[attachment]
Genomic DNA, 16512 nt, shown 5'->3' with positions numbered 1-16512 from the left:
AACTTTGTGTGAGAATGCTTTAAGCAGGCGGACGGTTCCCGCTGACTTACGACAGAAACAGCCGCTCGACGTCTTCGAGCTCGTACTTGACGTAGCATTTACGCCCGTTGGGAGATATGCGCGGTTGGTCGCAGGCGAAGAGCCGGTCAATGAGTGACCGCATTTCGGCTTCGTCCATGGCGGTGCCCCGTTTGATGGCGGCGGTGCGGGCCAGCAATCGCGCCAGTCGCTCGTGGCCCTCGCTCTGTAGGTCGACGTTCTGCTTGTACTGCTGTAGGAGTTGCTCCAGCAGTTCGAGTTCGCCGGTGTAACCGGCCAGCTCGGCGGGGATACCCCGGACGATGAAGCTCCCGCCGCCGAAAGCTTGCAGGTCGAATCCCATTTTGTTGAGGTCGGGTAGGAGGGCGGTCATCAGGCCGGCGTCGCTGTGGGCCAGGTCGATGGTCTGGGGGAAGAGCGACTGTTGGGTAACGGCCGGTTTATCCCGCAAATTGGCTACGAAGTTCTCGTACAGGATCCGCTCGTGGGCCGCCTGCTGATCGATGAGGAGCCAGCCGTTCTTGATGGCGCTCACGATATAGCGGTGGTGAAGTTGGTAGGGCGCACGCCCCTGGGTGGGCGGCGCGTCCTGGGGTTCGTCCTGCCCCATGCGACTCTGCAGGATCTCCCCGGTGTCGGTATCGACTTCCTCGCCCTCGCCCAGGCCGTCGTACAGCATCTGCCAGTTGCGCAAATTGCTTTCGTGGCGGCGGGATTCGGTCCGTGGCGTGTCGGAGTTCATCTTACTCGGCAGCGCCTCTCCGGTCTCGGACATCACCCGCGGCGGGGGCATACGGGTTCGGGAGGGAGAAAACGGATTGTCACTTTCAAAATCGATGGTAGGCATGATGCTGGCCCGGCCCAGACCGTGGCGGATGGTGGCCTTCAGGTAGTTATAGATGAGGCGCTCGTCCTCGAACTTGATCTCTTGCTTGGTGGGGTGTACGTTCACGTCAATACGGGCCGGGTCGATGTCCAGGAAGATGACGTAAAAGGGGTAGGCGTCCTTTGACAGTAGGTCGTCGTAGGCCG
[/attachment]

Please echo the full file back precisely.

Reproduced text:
Genomic DNA, 16512 nt, shown 5'->3' with positions numbered 1-16512 from the left:
AACTTTGTGTGAGAATGCTTTAAGCAGGCGGACGGTTCCCGCTGACTTACGACAGAAACAGCCGCTCGACGTCTTCGAGCTCGTACTTGACGTAGCATTTACGCCCGTTGGGAGATATGCGCGGTTGGTCGCAGGCGAAGAGCCGGTCAATGAGTGACCGCATTTCGGCTTCGTCCATGGCGGTGCCCCGTTTGATGGCGGCGGTGCGGGCCAGCAATCGCGCCAGTCGCTCGTGGCCCTCGCTCTGTAGGTCGACGTTCTGCTTGTACTGCTGTAGGAGTTGCTCCAGCAGTTCGAGTTCGCCGGTGTAACCGGCCAGCTCGGCGGGGATACCCCGGACGATGAAGCTCCCGCCGCCGAAAGCTTGCAGGTCGAATCCCATTTTGTTGAGGTCGGGTAGGAGGGCGGTCATCAGGCCGGCGTCGCTGTGGGCCAGGTCGATGGTCTGGGGGAAGAGCGACTGTTGGGTAACGGCCGGTTTATCCCGCAAATTGGCTACGAAGTTCTCGTACAGGATCCGCTCGTGGGCCGCCTGCTGATCGATGAGGAGCCAGCCGTTCTTGATGGCGCTCACGATATAGCGGTGGTGAAGTTGGTAGGGCGCACGCCCCTGGGTGGGCGGCGCGTCCTGGGGTTCGTCCTGCCCCATGCGACTCTGCAGGATCTCCCCGGTGTCGGTATCGACTTCCTCGCCCTCGCCCAGGCCGTCGTACAGCATCTGCCAGTTGCGCAAATTGCTTTCGTGGCGGCGGGATTCGGTCCGTGGCGTGTCGGAGTTCATCTTACTCGGCAGCGCCTCTCCGGTCTCGGACATCACCCGCGGCGGGGGCATACGGGTTCGGGAGGGAGAAAACGGATTGTCACTTTCAAAATCGATGGTAGGCATGATGCTGGCCCGGCCCAGACCGTGGCGGATGGTGGCCTTCAGGTAGTTATAGATGAGGCGCTCGTCCTCGAACTTGATCTCTTGCTTGGTGGGGTGTACGTTCACGTCAATACGGGCCGGGTCGATGTCCAGGAAGATGACGTAAAAGGGGTAGGCGTCCTTTGACAGTAGGTCGTCGTAGGCCG